The attorney for Saints linebacker Jonathan Vilma says NFL Commissioner Roger Goodell’s “manufactured allegations” have tarnished Vilma’s reputation.
And attorney Peter Ginsberg says that while former Commissioner Paul Tagliabue did the right thing by lifting Vilma’s suspension, Tagliabue now needs to publicly release all of the testimony he relied on in making his decision in the bounty case.
“Two competing forces have been at play since at least March of this year – Roger Goodell has been trying every conceivable maneuver to avoid real and honest
scrutiny of his manufactured allegations that Jonathan Vilma engaged in a bounty program aimed at opposing players and Jonathan has been fighting to have an open and fair review of those accusations,” Ginsberg said in a statement. “We are obviously relieved and gratified that Jonathan no longer needs to worry about facing an unjustified suspension. On the other hand, Commissioner Tagliabue’s rationalization of Commissioner Goodell’s actions does nothing to rectify the harm done by the baseless allegations lodged against Jonathan. Jonathan has a right and every intention to pursue proving what really occurred and we look forward to returning to a public forum where the true facts can see the light of day. We call upon Commissioner Tagliabue to release the transcripts of the proceedings held before him so that they are available as we go forward. Finally, it is regrettable that the NFL continues unjustifiably to attack the New Orleans Saints, an organization comprised of decent and honest people who continue to stand strong in the face of these baseless attacks.”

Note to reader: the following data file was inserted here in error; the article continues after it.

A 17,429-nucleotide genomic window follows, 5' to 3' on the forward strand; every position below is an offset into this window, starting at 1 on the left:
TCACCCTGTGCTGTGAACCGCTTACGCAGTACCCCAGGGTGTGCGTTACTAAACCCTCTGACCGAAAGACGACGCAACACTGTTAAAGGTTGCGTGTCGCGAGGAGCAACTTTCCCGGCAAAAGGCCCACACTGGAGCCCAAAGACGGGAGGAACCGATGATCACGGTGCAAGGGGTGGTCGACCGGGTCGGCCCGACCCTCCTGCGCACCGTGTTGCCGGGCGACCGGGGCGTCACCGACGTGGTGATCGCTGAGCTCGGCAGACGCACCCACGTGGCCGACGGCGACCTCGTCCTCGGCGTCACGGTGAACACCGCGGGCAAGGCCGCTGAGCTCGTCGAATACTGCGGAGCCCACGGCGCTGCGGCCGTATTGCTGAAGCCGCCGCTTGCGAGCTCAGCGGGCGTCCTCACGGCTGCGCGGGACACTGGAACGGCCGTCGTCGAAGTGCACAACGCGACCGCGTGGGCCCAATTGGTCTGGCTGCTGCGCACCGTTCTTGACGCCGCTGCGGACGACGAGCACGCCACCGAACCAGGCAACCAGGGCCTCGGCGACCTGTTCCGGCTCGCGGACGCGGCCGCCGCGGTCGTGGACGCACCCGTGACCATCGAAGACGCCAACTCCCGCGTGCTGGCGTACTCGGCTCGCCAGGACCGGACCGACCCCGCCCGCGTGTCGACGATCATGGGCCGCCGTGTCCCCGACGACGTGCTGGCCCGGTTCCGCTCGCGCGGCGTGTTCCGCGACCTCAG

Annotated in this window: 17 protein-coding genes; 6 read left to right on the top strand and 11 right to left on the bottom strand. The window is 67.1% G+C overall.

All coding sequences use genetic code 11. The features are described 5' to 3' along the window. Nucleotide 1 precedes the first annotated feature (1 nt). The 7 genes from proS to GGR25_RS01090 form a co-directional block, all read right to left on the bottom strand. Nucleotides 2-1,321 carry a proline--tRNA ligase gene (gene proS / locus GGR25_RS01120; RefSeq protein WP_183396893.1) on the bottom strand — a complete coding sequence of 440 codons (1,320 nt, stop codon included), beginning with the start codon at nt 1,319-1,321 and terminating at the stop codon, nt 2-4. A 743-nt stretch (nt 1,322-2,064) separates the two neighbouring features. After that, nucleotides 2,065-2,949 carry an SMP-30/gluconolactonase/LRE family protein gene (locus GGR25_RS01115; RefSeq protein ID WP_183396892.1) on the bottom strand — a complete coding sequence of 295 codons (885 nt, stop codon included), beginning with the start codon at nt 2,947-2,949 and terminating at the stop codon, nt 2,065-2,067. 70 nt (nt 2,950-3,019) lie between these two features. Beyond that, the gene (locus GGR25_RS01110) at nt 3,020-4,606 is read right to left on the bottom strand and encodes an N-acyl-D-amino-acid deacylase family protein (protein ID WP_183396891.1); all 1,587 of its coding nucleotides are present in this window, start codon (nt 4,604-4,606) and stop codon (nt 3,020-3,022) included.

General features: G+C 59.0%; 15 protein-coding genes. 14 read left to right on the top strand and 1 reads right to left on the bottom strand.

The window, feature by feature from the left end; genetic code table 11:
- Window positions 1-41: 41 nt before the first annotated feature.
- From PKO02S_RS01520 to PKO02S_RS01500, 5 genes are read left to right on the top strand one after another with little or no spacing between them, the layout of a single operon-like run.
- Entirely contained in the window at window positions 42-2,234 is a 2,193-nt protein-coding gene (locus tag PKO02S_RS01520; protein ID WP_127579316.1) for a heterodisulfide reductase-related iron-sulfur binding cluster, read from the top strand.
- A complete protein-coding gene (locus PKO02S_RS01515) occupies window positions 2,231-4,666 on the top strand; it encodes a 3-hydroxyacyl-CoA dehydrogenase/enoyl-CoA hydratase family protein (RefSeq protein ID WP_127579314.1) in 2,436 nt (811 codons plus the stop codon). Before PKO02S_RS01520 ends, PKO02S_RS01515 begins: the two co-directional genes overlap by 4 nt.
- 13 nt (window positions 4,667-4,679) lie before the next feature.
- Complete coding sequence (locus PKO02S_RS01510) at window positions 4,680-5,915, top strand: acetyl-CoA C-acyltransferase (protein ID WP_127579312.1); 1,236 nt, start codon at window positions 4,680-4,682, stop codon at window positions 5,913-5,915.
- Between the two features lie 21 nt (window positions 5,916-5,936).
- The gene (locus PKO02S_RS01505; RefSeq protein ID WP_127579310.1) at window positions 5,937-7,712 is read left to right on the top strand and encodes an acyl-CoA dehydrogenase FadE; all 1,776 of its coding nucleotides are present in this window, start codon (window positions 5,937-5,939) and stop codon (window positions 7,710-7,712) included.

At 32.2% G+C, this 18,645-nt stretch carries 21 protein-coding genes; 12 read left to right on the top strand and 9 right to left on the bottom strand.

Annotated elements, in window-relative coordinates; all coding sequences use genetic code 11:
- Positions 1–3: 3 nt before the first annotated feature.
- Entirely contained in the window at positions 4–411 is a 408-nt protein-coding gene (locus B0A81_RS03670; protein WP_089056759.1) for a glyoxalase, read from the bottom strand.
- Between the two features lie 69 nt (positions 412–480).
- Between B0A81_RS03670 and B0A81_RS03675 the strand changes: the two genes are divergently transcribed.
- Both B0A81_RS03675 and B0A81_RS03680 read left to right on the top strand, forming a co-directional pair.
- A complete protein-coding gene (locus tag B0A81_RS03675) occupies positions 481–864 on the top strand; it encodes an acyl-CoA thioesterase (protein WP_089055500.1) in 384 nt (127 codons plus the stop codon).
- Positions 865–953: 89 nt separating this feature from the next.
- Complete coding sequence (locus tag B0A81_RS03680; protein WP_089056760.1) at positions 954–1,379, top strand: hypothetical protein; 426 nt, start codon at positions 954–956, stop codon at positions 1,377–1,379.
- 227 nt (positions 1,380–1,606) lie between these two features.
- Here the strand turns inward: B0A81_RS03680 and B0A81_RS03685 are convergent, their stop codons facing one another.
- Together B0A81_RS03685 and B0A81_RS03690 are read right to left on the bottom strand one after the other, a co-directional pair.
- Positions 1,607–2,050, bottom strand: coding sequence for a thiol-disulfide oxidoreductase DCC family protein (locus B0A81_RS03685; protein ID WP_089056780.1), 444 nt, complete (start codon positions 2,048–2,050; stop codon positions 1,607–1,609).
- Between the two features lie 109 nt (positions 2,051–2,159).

The big question as Vilma goes forward with his defamation case is what impact those transcripts will have. Tagliabue has rescinded Vilma’s suspension, but he hasn’t said Vilma did nothing wrong. If Vilma’s defamation case goes to trial, a jury will get to see the same evidence Tagliabue has seen, and a jury will determine whether Goodell defamed Vilma by overstating just what the case was against him.